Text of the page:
“There is no way the Society can fail to get justice unless the players are all compromised! Here, you started saying, ‘you have challenges and one of them is mismanagement,’ that is the umbrella, mismanagement and beyond there, you started with legal cases, you have been misrepresented terribly! Then, there is an association called the Law Association of Zambia (LAZ) where aggrieved parties on account of misrepresentation by professionals such as lawyers can go and say, ‘this lawyer is not worth the name, can we be compensated?’ Here, it is like we have lost cases because there has been conspiracy from what I understand involving some legal practitioners. When there are conspiracies between the client, the lawyer, who is representing and some powerful authorities as you have already said, then there is no justice.”

The Head of State said corruption should be fought with integrity.

“What I cry for is a situation where corruption is fought in earnest and with integrity, not just smearing each other with corruption, wanting to get into public office and when you get there, you continue with corruption. This is the problem we have in Zambia today. There are so many people who cry, ‘wolf wolf,’ when actually, they are the wolves! In the end, when you go to sleep, they end up preying on you, eating everything you have worked for. This is exactly what we are talking about. The Red Cross Society case is still alive and I think somebody should tell us what went wrong. At the end of the day, if it is the law that is inadequate, we challenge Parliament to change the laws. This fight is for all of us. The most important thing we need now is that if we are of integrity, donors will be happy, they will support us, they will give us more and more support. If we are questionable, dubious and apparently rotten to the core, they withdraw; in the end, we die. So, all donors want integrity and accountability,” he said.

And President Lungu wondered whether investigative journalism still existed in Zambia, complaining that the media was not doing enough to help government expose rising levels of corruption in society.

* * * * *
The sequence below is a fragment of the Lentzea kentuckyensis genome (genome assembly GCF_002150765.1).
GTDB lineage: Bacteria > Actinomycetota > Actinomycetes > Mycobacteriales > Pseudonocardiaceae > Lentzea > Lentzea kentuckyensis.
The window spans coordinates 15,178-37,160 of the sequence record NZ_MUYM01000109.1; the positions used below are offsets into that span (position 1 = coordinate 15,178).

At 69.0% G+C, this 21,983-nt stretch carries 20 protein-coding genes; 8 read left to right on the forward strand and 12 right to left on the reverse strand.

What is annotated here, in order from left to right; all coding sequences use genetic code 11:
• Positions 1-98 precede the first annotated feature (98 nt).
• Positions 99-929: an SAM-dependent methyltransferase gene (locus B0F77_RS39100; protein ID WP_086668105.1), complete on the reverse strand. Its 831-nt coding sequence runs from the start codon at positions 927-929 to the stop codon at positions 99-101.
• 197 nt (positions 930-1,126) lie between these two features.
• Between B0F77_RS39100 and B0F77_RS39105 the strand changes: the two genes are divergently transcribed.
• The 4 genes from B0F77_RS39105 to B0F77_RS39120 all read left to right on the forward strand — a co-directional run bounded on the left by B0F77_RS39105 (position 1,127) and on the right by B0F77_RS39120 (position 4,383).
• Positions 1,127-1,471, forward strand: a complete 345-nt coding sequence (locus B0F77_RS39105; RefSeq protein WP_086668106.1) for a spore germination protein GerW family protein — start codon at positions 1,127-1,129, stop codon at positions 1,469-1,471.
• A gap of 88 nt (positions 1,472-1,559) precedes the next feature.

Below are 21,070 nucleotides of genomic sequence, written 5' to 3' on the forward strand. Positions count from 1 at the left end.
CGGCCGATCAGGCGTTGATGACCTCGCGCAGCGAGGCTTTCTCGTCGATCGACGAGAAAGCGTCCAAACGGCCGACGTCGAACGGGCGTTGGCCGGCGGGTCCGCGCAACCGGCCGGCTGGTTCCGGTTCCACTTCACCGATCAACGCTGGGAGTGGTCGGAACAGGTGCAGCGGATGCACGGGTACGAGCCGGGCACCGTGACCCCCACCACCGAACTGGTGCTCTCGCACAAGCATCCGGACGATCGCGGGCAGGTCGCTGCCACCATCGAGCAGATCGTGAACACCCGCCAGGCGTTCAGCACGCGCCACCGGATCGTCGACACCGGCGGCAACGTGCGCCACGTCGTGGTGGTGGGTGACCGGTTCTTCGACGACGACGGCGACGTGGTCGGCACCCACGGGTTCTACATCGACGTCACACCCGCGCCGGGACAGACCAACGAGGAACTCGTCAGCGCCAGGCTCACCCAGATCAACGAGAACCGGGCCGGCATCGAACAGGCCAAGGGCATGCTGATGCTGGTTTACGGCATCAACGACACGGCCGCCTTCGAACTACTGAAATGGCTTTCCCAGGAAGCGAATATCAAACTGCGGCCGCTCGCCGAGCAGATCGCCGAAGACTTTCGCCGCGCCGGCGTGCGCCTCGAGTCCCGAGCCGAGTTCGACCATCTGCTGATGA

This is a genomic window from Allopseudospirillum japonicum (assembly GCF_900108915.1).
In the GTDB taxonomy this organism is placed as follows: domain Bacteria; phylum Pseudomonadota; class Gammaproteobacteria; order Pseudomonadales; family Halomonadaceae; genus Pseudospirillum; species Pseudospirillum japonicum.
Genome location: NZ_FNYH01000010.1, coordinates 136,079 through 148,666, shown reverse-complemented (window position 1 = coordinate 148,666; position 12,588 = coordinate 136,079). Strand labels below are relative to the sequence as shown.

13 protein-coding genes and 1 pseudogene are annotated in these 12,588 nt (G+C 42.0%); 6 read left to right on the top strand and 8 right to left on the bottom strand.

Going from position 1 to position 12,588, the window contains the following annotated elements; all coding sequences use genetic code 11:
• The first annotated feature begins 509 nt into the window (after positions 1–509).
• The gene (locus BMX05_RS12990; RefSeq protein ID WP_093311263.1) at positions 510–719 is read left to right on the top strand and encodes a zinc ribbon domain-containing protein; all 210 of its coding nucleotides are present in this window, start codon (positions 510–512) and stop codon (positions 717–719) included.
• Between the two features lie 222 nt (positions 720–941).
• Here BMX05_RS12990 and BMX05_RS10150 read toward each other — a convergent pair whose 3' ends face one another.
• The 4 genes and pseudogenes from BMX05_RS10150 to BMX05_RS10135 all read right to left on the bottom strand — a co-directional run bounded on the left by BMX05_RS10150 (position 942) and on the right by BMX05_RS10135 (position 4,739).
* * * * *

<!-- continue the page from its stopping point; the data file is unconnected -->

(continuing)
“That takes me to the PS, Mr (Amos) Malupenga, where are investigative journalists? Because you are renowned; I know you from way back. You embark on a case like that and say, ‘I want to know what happened to this building, which were once owned by the Zambia Red Cross Society? Who stole them?’ And you do intensive journalism and investigations and you write about it so that in the court of public opinion, we know that this man is not honourable, he is just a thief! That kind of thing should be done. That is the power of the press, the Fourth Estate is the media, and if the media does not help us, they just talk about corruption on the surface of it, yet they know that there is a good case here of corruption and people have lost property, and they sit back and say, ‘no, there is corruption.’ They should be the ones to help us so that if there are shortcomings in the process of prosecution or investigations, we know where the problem is and we uproot this hurdle so that in the end, people have justice,” said President Lungu.

“I am glad that you have come through, that you have highlighted your problems and through this interaction, I am sure most Zambians will take interest, particularly the media. PS Malupenga, the media, what has happened? Who owns the shop next door? They are people who would run with articles like that and show us, cut through the corporate veil and go beyond that and see who the shareholders are and everything else. It is possible; it makes journalism interesting and existing, we no longer have that.”

Earlier, Zambia Red Cross Society president Frackson Ngosa told the Head of State that the Society was in heavy debt owing to mismanagement, loss of its property and mounting legal fees because it had lost many cases owing to poor representation.

In a separate development on Thursday, President Lungu held a virtual meeting with members of the Zambia Union of Journalists (ZUJ) where he assured journalists that the State would not allow anyone to harass them during the course of their duties.

The Head of State’s remarks followed the latest spate of violence at Mbala-based Radio Luswepo where PF cadres stormed the media outlet and damaged private property just to stop Democratic Party president Harry Kalaba from featuring live on-air.